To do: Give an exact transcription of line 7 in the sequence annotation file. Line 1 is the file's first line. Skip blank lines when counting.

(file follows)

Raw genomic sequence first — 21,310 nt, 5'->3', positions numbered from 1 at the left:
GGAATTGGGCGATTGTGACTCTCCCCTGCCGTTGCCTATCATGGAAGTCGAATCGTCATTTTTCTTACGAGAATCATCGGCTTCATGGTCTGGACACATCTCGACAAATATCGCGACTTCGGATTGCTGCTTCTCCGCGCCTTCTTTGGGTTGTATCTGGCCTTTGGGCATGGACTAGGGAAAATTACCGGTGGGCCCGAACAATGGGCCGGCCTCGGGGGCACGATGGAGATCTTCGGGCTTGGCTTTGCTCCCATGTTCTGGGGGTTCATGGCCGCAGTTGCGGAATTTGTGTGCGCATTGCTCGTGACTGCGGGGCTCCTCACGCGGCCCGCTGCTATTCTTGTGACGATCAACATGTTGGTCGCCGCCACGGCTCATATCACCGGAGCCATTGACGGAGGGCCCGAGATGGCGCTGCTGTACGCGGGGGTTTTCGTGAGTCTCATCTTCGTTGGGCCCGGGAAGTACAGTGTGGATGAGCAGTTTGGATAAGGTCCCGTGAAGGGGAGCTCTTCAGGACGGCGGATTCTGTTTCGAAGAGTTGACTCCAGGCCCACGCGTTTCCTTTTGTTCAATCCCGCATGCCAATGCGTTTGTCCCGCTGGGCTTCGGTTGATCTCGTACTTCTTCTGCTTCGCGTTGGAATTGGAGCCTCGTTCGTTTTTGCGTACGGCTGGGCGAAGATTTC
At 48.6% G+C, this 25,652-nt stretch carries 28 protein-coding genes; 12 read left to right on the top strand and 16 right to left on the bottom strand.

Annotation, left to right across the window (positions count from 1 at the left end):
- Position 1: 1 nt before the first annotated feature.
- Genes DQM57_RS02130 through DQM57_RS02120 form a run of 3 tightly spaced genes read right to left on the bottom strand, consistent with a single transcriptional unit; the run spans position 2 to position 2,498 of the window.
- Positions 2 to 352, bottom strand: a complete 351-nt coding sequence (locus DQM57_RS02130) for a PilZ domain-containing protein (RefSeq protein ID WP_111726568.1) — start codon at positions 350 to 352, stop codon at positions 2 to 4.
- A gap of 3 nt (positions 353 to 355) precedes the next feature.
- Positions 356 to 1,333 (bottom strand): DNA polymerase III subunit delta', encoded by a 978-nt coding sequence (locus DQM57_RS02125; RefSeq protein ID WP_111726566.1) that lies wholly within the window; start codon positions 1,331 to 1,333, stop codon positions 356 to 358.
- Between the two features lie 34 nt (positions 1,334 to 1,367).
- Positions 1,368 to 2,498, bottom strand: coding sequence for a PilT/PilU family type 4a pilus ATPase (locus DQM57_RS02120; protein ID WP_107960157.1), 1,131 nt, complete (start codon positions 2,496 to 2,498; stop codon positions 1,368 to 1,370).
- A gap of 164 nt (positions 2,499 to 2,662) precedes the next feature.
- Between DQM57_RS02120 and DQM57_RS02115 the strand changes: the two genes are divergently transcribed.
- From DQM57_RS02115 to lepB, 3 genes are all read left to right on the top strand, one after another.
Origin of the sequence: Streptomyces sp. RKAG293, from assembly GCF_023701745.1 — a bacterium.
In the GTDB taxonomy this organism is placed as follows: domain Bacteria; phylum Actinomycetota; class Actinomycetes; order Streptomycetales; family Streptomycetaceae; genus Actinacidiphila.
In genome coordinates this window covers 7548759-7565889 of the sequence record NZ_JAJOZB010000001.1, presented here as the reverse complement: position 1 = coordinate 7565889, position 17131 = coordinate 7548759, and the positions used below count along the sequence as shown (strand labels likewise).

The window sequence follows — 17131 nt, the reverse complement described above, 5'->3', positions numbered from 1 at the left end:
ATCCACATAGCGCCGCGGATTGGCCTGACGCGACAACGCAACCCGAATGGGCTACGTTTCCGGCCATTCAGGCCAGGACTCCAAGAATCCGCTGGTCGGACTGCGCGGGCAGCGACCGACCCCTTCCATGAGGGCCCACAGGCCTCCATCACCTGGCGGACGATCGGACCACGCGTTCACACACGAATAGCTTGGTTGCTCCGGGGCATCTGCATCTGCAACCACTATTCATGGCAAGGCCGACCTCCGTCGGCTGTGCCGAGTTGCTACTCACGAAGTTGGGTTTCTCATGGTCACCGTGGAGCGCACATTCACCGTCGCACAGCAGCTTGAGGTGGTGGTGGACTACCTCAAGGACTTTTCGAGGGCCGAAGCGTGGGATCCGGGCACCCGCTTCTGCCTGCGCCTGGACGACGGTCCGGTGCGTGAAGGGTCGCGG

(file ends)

- Positions 2 to 352, bottom strand: a complete 351-nt coding sequence (locus DQM57_RS02130) for a PilZ domain-containing protein (RefSeq protein ID WP_111726568.1) — start codon at positions 350 to 352, stop codon at positions 2 to 4.